Kofi Kingston Talks Backlash To “Black Excellence” Tweet, Origins Of The New Day

WWE Superstar Kofi Kingston was recently interviewed by former UFC Heavyweight Champion and New Japan Pro Wrestling announcer Josh Barnett for USA Today’s “For The Win” column.

During the interview, Kingston spoke about the origins of the popular New Day group, which has been one of the hotter acts in WWE over the past year or so.

“It was Woods’ brainchild to have three guys who were not really happy with their positions in the company. We joke about how he had like the worst debut of all time when he was R-Truth’s friend. R-Truth would say that’s my friend over there and then it was basically back to my match. He never got the chance to really shine. E was at a point in his career where he was having matches with Wade Barrett and they were giving Barrett all the mic time. He saw his career going in a certain way that happens all too often when you’re being kind of forgotten about. I was in the same boat. I wanted to switch things up. I’d been doing the same thing for a long time and getting on that stale pathway. I was approached by them because they were looking for a third guy with the idea of having three guys who were legitimately upset with where they are in the company at that point at time. I was immediately on board and wanted to do it.”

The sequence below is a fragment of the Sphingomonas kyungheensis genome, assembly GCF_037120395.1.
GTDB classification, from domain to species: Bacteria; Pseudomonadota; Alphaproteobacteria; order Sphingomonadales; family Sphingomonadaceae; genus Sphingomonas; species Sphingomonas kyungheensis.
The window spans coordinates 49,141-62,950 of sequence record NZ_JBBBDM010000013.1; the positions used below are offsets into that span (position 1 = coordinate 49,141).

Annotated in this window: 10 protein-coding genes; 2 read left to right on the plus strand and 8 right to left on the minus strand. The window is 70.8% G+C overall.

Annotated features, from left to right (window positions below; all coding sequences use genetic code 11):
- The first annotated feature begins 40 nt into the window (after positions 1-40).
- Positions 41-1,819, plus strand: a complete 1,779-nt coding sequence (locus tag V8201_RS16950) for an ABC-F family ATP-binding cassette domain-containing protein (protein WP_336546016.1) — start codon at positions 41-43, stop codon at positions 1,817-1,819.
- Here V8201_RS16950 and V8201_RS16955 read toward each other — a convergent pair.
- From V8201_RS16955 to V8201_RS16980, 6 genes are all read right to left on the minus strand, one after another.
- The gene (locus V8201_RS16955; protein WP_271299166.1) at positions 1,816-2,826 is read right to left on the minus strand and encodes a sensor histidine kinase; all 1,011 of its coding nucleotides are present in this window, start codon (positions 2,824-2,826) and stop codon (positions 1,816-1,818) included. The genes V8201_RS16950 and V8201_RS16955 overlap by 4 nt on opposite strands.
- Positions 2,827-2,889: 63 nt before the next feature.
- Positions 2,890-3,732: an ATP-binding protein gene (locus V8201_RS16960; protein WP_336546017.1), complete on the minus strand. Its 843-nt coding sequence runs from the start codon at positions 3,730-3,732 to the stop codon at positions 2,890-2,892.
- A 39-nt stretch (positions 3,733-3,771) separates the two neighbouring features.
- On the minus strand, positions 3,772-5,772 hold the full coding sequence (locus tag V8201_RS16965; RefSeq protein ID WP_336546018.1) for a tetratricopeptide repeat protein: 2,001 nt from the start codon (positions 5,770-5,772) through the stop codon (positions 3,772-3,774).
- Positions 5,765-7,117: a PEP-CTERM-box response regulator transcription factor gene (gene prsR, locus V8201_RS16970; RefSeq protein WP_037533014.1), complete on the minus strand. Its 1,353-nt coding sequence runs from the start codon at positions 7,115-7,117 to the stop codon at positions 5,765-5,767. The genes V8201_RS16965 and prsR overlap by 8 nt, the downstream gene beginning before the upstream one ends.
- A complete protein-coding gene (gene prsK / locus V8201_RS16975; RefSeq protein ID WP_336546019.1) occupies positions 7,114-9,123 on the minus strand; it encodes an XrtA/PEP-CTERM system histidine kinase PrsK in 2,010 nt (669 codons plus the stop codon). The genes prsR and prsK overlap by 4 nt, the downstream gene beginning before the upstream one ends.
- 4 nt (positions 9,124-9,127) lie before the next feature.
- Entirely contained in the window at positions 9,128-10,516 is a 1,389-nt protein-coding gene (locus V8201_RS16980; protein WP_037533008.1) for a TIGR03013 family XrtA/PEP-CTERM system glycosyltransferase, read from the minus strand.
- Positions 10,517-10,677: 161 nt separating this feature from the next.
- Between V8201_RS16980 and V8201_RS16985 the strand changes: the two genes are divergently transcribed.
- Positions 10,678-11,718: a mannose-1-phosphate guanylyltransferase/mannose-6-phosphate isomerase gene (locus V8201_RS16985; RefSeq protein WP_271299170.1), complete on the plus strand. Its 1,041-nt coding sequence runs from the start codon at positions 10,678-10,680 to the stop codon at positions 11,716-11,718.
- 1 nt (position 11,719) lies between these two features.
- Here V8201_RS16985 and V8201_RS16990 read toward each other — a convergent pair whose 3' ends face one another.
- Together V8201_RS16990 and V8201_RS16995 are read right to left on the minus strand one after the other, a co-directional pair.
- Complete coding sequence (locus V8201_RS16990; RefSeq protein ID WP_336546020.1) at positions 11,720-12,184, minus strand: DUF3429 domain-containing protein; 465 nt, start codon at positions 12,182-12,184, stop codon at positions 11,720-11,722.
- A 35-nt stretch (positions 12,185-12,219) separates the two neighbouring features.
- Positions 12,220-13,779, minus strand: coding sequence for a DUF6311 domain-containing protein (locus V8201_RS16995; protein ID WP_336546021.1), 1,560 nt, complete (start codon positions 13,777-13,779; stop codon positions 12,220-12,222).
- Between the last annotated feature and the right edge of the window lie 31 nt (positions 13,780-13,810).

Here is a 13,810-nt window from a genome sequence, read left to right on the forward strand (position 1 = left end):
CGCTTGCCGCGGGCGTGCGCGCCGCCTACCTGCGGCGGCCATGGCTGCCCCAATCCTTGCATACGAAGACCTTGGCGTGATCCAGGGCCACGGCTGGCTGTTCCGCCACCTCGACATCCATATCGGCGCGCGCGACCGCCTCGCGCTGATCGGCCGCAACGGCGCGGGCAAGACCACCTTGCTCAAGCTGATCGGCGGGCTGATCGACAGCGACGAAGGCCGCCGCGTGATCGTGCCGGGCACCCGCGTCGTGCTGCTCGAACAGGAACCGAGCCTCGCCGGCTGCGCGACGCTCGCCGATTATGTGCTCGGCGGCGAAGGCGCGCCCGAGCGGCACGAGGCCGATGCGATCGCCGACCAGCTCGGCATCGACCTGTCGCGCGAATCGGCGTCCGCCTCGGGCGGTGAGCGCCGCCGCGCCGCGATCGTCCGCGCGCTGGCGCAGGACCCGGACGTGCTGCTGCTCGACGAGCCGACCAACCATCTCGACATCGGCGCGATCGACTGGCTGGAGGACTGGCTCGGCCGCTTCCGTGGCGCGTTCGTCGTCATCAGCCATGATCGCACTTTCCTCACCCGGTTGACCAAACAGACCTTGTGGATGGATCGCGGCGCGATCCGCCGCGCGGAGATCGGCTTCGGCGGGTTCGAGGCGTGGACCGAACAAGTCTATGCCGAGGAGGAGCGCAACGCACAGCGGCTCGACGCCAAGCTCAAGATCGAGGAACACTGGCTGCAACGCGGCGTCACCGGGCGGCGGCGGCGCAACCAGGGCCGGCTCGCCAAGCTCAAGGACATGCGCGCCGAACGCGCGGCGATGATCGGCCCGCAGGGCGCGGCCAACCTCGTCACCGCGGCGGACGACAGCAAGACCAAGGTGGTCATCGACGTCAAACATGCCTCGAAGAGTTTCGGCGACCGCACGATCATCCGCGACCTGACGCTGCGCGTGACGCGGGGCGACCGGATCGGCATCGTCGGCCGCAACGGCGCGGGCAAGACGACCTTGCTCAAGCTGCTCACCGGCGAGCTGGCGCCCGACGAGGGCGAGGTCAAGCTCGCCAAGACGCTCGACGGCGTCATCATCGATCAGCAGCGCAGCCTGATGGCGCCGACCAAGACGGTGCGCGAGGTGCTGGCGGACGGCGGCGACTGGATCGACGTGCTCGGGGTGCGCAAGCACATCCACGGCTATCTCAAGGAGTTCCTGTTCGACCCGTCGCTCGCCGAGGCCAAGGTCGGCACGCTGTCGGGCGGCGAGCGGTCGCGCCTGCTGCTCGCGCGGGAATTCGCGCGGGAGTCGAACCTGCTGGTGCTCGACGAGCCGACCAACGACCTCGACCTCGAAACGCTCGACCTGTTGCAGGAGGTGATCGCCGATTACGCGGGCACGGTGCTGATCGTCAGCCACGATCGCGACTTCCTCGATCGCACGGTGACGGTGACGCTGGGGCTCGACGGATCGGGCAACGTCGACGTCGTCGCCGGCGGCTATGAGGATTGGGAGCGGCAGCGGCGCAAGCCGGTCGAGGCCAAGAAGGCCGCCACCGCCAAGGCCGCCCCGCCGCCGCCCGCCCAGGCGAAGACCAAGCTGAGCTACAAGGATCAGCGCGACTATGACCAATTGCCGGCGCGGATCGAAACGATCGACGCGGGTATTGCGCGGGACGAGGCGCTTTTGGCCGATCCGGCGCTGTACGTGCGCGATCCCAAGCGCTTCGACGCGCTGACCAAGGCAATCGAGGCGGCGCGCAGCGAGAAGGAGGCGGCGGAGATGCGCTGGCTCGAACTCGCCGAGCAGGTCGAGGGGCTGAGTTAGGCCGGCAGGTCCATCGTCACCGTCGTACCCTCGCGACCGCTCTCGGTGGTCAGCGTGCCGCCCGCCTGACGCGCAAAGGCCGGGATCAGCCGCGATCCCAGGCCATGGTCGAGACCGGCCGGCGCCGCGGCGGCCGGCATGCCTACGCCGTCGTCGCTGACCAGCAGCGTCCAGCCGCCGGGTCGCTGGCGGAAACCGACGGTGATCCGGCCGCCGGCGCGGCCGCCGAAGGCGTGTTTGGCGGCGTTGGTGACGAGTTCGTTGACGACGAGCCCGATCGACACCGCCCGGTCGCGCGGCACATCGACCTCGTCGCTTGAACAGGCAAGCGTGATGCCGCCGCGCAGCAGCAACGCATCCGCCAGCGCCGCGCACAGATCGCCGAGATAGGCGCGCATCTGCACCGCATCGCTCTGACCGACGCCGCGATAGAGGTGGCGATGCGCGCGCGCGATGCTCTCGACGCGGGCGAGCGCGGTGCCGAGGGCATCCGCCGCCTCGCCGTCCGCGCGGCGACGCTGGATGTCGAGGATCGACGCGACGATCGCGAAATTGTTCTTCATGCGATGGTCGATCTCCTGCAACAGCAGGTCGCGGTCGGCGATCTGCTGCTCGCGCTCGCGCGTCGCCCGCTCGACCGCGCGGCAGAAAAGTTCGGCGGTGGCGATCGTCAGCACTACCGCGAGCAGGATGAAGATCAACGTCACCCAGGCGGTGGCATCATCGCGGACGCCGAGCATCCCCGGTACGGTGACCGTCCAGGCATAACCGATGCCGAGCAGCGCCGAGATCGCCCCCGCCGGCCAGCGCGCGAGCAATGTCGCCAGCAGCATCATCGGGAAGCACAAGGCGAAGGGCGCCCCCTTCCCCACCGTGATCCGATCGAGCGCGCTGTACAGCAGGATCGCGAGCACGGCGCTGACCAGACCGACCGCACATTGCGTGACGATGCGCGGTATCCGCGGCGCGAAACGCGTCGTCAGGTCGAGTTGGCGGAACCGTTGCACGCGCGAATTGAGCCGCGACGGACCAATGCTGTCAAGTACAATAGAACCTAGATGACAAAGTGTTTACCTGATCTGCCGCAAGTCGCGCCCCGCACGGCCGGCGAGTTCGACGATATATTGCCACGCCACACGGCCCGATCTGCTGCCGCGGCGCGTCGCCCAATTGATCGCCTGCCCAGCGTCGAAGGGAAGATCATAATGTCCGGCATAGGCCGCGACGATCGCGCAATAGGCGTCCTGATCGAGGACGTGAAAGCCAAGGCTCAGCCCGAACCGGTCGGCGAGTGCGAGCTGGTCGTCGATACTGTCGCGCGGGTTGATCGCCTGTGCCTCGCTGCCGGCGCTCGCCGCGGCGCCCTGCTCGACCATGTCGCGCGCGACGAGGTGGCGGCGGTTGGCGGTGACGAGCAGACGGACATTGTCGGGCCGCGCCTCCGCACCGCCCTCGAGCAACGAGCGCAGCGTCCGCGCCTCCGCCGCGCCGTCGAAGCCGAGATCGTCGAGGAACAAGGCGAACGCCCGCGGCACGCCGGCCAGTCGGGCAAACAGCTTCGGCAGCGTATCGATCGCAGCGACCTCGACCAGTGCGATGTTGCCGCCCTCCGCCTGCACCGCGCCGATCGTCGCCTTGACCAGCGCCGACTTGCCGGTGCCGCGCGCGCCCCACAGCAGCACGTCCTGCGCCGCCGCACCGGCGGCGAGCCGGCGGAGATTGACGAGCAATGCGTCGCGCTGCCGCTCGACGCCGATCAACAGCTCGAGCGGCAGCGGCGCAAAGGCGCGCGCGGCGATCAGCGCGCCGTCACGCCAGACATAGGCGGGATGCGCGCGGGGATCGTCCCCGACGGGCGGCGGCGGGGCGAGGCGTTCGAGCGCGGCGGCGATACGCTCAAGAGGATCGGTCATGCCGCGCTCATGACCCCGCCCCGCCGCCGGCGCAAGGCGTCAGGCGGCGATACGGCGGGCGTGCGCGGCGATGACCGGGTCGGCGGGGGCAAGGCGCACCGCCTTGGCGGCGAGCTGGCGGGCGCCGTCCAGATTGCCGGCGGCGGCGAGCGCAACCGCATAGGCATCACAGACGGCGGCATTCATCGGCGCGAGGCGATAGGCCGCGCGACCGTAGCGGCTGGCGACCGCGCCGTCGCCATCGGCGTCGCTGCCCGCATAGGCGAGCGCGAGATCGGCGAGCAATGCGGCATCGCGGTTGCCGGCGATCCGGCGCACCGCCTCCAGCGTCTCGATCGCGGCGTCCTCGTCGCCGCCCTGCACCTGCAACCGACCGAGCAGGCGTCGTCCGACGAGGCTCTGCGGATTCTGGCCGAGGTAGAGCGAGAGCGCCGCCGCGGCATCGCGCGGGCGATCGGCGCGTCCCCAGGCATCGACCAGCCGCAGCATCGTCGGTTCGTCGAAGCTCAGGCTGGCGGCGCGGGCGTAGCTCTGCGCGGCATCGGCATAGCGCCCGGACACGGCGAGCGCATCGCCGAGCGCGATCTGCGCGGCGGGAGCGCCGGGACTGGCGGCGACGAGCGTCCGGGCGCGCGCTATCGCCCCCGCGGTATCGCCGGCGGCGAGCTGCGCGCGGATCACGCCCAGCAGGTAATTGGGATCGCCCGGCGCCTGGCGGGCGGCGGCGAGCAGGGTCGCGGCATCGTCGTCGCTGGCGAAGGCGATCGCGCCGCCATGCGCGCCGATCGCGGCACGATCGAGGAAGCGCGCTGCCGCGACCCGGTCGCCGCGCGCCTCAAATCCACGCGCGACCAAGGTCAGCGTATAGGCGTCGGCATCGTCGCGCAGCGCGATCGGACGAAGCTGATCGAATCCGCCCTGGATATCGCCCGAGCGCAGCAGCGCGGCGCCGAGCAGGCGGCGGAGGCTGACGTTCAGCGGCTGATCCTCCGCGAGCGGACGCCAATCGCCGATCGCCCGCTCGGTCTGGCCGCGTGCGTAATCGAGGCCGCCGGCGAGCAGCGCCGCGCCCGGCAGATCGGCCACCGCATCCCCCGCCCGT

Additionally, the longtime WWE Superstar spoke about the backlash to the controversial “Black Excellence” tweet by his controversial New Day compadre’ Big E.

“I don’t think there has ever been a point in this company where there have been that many African-American champions. It’s a very important moment. Everyone knows the history of our nation. There was a point in time when this would have never happened. It means a lot to us to be the guys – and the woman – to be in the situation right now. It’s a testament to how far we’ve come. When you hear people talk about race, people all of a sudden get defensive. Well, if you would have put #WhiteExcellence there, you would have been run out of town and would have gotten banned and blah, blah, blah. It wasn’t about that … If someone wants to be proud of who they are, how far they’ve come and journey they’ve traveled then by all means. We’d be very, very supportive of it. That’s what we were trying to convey, not just us as a people but us a nation.”

Check out the complete Kofi Kingston interview by clicking here.